This is pretty much all we need to implement a rules based dust management system. Whenever the formula’s suggested dust limit is some margin away from the current dust limit value (eg 5,000 DAI), a parameter change could be automatically queued as a governance poll without requiring a signal request or forum voting.


One aspect that I think should be added to the discussion is that there is a narrative going around that “Maker is only for rich people”. These changes feeds into such a narrative even though I generally think they are warranted.

Having high dust limits across the board does make it harder for smaller holders to take part in the Maker community. I think it is therefore prudent to try to maintain a lower dust limit for ETH-C Vaults. Even 5.000 DAI can be a substantial investment for a smaller holder or someone coming into crypto for the first time, but 7.500 pushes that bar even more outside of reach of smaller investors. This also has a knock on effect that people entering the scene later has less possibility to grow their investments potentially putting them behind and unable to gain entry before the dust limit is raised once again. I fear it will negatively impact our growth if we exclude too much of the investor population.

On the opposite side of this argument is the ETH-B Vaults which are clearly meant for investors with an appetite for risk. These should also be prepared to put up the collateral and values necessary to ensure that the protocol does not run at a loss in the event of liquidation.


I dislike such workarounds. Smaller users are priced out from Ethereum L1 in any case (high fees). It’s got nothing to do with Maker.

The narrative is actually: “Ethereum is only for rich people”.


At 5000 DAI it doesn´t make sense anyhow to open a vault due to the high gas costs related to the operation. It´s more of a PR issue than leaving more people out, if you quantify the costs of operating with ethereum few if not none would open a vault with 5k in this current gas cost enviroment.

I understand the view, it´s unpretty but true, however it´s an ethereum issue for being in L1 and within that complexity we must ensure that the system works as intended protecting everyone involved, the system will not work as intended if keepers don´t bid for the collateral and they will not if the operation is not worth it.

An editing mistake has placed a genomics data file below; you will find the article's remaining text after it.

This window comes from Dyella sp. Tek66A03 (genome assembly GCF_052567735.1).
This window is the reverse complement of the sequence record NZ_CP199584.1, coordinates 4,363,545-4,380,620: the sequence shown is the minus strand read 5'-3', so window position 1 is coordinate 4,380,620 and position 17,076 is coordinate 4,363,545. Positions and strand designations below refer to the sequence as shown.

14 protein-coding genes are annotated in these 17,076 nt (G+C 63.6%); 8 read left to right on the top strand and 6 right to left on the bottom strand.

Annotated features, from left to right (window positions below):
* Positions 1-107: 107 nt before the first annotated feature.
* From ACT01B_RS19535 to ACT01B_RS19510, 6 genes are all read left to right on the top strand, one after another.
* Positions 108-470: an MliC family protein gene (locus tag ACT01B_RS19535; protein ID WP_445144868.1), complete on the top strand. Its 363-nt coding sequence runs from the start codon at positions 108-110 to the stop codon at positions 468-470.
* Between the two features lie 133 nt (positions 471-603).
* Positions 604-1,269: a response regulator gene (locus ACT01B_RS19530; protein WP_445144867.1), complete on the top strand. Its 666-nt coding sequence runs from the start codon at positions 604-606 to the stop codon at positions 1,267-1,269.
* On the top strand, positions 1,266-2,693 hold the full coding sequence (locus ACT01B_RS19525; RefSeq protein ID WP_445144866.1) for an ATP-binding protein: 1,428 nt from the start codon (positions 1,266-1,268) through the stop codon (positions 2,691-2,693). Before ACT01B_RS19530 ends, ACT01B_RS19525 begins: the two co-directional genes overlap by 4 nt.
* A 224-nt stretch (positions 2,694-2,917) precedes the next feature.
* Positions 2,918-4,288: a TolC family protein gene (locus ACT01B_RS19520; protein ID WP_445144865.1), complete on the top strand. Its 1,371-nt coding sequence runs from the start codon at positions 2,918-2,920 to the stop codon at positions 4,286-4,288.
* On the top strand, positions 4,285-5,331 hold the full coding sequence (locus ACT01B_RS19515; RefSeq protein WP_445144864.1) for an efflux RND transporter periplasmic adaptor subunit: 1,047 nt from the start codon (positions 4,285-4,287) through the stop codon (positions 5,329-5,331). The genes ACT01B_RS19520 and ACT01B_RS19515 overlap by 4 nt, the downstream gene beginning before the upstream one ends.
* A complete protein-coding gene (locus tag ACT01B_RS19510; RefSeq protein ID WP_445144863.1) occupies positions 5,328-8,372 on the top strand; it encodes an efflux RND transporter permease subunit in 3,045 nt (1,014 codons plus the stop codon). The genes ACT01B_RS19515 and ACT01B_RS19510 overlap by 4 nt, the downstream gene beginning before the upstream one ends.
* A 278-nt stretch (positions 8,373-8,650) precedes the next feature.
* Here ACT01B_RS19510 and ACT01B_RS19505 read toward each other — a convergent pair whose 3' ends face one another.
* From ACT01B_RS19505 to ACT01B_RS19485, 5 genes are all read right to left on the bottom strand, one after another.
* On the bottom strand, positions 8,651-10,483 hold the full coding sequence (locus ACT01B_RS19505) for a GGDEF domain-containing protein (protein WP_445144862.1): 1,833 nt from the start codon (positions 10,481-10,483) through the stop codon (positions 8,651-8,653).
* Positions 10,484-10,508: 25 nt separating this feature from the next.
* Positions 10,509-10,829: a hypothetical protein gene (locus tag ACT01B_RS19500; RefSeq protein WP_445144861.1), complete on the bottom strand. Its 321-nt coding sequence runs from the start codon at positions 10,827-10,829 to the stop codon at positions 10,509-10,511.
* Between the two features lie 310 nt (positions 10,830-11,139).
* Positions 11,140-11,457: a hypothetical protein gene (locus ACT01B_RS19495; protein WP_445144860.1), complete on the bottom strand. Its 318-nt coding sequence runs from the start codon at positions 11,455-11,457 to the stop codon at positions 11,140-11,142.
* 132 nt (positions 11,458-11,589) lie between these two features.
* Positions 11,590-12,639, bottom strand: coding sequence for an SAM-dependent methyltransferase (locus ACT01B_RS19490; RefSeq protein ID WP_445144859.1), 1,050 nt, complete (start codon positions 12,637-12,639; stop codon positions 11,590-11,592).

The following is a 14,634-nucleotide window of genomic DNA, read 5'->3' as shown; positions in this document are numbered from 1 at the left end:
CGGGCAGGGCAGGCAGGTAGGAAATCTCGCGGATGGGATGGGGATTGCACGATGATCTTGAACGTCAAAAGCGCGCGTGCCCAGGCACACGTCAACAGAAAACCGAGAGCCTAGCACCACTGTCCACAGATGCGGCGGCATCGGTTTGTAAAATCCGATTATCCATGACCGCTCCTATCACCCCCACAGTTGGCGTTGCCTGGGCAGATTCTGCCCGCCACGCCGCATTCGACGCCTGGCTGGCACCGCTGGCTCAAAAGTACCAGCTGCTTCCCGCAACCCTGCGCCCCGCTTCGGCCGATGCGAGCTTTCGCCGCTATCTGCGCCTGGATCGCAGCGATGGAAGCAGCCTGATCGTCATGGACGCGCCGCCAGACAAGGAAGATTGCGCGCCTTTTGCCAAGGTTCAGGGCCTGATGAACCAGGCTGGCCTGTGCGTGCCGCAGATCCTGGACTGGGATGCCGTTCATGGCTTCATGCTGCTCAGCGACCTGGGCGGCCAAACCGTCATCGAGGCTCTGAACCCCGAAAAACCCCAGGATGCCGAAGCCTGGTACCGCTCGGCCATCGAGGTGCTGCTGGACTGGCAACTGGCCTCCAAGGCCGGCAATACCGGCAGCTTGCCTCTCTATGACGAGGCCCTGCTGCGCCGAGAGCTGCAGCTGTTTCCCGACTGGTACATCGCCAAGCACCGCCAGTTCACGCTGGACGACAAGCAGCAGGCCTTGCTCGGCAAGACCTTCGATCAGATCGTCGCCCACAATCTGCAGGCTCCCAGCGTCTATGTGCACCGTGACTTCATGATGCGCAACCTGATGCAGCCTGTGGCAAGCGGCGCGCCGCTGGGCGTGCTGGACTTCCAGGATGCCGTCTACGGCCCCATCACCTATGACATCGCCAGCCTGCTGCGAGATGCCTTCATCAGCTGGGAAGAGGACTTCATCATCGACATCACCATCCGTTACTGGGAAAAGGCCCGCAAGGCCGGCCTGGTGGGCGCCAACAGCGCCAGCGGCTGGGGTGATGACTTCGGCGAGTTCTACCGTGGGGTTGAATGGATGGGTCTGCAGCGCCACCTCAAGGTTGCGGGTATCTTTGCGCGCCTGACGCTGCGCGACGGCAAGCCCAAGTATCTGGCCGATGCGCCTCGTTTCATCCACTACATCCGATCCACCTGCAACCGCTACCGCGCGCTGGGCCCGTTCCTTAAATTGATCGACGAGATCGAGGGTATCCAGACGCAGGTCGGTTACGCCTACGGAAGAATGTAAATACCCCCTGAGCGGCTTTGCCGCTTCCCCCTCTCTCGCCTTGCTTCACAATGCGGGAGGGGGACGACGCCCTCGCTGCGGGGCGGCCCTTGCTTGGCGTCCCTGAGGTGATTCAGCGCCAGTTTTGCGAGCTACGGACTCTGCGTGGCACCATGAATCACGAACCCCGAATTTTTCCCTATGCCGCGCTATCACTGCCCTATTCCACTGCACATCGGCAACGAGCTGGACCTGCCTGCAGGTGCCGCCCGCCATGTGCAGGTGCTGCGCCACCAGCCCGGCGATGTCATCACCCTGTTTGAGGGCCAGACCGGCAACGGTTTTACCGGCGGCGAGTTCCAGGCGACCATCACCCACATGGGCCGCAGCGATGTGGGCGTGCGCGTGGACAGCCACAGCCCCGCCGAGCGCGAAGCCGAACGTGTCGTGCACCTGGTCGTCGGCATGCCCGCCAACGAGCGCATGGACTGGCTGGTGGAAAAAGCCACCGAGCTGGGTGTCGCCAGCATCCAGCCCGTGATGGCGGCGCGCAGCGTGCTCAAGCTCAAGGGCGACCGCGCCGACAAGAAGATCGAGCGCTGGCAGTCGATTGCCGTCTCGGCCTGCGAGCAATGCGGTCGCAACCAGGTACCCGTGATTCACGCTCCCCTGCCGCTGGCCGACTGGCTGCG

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This is a very valid point in general. However if you’re opening the vault for leverage those 5k would need an increase in value that is not unreasonable to take a bet on given the volatility in crypto.

Regardless I think it makes sense to leave the dust limit at 5k to at least try to paint a prettier picture. As long as keeping these vaults at 5k dust limit doesn’t cause undue risk (which the proposal seems to suggest it does not), I think there is an argument to be made for keeping it at 5k.

If you look at the data the increase in dust limit would affect the largest portion of vaults of all the ETH vaults (14%), so this isn’t just a matter of attracting new vault holders, but also a question of leaving room for some we already have.

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Thank you to everyone that participated in this Signal Request.

The following polls had a positive outcome exceeding 50% of votes cast so will proceed on-chain next week:

  • Do you support increasing the dust parameter for all vault types excluding ETH-B and ETH-C from 10,000 to 15,000 DAI?
  • Do you support increasing the dust parameter for the ETH-B vault type from 30,000 to 40,000 DAI?

The following poll did not have a positive outcome exceeding 50% of votes cast so will not proceed to an on-chain vote:

  • Do you support increasing the dust parameter for the ETH-C vault type from 5,000 to 7,500 DAI?